Arthur Ginsberg 


I like asparagus. How a slender 
green shaft drives its candle-guttered 
prepuce into the light. I'm not trying 
to intimate anything sexual, only that 
I admire such quiet power, all done 
anonymously in the dark. For comparison 
take broccoli; misshapen shaft crowned 
with annoying little spherules, that 
break off and litter the salad bowl. 
Asparagus is best eaten al dente, 
still keeping its head erect, until 

the final bite. My wife grasps each spear 
by its butt end, and, moving her fingers up 
toward the tip, bends the spear, snapping it 
in two, then steams the fibrous parts 
for their juice. I have never tried 
this by-product but she swears 
the essence makes her powerful. 
Mouselline or Green Goddess sauce will 
cause the little tips to swell with extra flavour,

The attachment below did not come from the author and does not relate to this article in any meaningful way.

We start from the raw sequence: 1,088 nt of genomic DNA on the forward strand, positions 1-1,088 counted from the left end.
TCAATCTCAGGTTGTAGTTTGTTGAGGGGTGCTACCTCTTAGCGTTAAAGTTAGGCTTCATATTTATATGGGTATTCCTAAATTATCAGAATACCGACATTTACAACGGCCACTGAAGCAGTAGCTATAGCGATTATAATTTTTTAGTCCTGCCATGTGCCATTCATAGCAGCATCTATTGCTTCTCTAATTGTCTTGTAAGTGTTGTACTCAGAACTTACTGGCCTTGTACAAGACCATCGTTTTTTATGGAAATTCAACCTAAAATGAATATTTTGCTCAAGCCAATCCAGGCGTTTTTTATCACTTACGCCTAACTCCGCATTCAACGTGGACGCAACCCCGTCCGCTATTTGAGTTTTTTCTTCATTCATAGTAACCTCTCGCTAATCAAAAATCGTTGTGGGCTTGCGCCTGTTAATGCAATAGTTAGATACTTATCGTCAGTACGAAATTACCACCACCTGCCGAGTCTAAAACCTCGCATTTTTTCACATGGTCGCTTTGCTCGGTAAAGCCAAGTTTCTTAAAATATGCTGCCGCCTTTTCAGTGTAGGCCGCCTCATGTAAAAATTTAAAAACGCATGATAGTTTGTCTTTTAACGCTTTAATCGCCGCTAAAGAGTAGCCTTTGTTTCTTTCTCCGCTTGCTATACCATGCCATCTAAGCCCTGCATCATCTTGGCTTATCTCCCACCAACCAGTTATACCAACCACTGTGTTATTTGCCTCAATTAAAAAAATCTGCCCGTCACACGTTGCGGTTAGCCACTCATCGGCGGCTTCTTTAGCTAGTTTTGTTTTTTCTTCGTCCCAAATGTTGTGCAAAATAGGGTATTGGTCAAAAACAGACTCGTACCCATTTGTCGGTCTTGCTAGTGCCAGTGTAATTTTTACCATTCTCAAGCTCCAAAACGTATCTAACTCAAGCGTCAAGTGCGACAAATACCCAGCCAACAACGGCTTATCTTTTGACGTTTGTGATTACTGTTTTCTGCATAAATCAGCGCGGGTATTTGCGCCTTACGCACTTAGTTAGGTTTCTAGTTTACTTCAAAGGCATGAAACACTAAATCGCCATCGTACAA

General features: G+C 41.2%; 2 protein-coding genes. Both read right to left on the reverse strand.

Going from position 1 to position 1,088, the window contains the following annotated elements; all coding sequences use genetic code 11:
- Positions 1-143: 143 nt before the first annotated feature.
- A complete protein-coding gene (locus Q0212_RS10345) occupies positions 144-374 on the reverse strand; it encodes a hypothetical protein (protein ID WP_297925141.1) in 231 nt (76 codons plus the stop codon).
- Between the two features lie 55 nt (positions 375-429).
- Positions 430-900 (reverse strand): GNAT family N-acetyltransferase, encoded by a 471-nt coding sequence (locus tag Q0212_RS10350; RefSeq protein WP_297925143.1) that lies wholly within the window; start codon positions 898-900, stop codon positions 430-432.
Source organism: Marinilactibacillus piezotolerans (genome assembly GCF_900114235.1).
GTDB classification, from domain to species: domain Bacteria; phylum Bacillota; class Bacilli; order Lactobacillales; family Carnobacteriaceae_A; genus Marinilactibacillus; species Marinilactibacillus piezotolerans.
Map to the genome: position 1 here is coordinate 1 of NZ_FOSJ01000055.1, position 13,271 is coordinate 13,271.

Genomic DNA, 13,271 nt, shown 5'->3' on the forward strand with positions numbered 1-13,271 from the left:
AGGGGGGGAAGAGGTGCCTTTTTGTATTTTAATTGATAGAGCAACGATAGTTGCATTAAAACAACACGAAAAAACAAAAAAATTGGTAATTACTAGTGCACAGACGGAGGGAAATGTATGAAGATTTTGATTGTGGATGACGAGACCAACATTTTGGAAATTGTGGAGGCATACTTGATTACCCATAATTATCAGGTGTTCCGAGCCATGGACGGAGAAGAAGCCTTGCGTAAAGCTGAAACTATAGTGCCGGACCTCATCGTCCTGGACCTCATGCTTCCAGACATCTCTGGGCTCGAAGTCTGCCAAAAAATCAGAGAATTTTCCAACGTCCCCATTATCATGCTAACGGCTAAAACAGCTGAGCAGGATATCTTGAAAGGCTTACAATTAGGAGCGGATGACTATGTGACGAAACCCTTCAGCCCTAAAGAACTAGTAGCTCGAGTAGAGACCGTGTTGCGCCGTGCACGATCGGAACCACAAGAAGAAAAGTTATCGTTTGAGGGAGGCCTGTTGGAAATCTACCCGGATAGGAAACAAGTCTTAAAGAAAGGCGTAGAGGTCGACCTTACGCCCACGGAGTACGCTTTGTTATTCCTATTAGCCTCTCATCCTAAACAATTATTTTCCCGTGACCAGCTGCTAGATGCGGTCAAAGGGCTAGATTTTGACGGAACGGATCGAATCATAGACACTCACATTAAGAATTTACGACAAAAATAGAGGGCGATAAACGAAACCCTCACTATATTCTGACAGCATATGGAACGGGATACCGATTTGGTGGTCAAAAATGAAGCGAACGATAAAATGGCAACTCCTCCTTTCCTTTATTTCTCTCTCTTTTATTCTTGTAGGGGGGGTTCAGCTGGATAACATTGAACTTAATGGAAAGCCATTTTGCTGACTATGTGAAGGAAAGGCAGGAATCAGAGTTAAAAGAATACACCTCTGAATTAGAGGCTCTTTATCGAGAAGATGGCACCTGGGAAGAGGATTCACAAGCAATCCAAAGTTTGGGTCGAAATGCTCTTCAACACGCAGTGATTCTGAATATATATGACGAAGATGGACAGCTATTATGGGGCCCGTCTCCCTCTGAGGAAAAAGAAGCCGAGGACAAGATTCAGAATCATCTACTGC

as if, the king knew his courtesans were doting. 
Julia Child has tested every cooking method: 
peeled, unpeeled, boiled butts, steamed tips. 
She prefers the French technique; peel, 
tie in bundles, plunge into a large kettle 
of boiling water until tender. Bourgeois salute 
to a king! Serve with chicken breasts, brains, 
sweetbreads and a chilled bottle of Vouvray. 
Never mind olfactory hallucinations at midnight, 
ablutions when the king will exact his tax. 

Copyright 2000, Arthur Ginsberg 

Arthur Ginsberg is a Seattle neurologist and the author of a volume of poetry titled Walking the Panther (Northwood Press, 1984). His writing has been published in several journals, including Arnazella, Beacon Review, Spindrift, Embers, and Prickly Pear

Switched-on Gutenberg/Vol. 4, No. 2 
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